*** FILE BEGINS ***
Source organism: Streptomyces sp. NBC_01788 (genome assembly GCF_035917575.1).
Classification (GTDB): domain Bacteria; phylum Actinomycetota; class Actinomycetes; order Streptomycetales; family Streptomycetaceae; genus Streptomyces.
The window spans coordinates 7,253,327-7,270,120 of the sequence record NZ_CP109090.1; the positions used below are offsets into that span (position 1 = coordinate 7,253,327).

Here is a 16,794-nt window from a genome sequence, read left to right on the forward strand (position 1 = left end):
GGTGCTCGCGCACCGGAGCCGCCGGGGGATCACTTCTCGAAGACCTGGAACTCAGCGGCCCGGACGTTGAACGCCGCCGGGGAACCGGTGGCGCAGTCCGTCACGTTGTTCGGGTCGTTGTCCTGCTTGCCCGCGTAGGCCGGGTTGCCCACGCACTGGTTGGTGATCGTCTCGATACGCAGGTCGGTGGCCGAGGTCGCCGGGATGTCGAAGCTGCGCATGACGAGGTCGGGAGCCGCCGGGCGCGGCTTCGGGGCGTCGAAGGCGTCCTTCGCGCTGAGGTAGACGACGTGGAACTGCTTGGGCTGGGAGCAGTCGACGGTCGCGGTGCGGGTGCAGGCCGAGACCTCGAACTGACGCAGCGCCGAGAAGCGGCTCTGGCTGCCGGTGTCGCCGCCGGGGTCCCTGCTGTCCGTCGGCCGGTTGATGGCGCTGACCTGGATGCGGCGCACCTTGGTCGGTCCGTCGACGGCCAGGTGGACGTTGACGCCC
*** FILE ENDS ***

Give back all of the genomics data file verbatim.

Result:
Source organism: Streptomyces sp. NBC_01788 (genome assembly GCF_035917575.1).
Classification (GTDB): domain Bacteria; phylum Actinomycetota; class Actinomycetes; order Streptomycetales; family Streptomycetaceae; genus Streptomyces.
The window spans coordinates 7,253,327-7,270,120 of the sequence record NZ_CP109090.1; the positions used below are offsets into that span (position 1 = coordinate 7,253,327).

Here is a 16,794-nt window from a genome sequence, read left to right on the forward strand (position 1 = left end):
GGTGCTCGCGCACCGGAGCCGCCGGGGGATCACTTCTCGAAGACCTGGAACTCAGCGGCCCGGACGTTGAACGCCGCCGGGGAACCGGTGGCGCAGTCCGTCACGTTGTTCGGGTCGTTGTCCTGCTTGCCCGCGTAGGCCGGGTTGCCCACGCACTGGTTGGTGATCGTCTCGATACGCAGGTCGGTGGCCGAGGTCGCCGGGATGTCGAAGCTGCGCATGACGAGGTCGGGAGCCGCCGGGCGCGGCTTCGGGGCGTCGAAGGCGTCCTTCGCGCTGAGGTAGACGACGTGGAACTGCTTGGGCTGGGAGCAGTCGACGGTCGCGGTGCGGGTGCAGGCCGAGACCTCGAACTGACGCAGCGCCGAGAAGCGGCTCTGGCTGCCGGTGTCGCCGCCGGGGTCCCTGCTGTCCGTCGGCCGGTTGATGGCGCTGACCTGGATGCGGCGCACCTTGGTCGGTCCGTCGACGGCCAGGTGGACGTTGACGCCC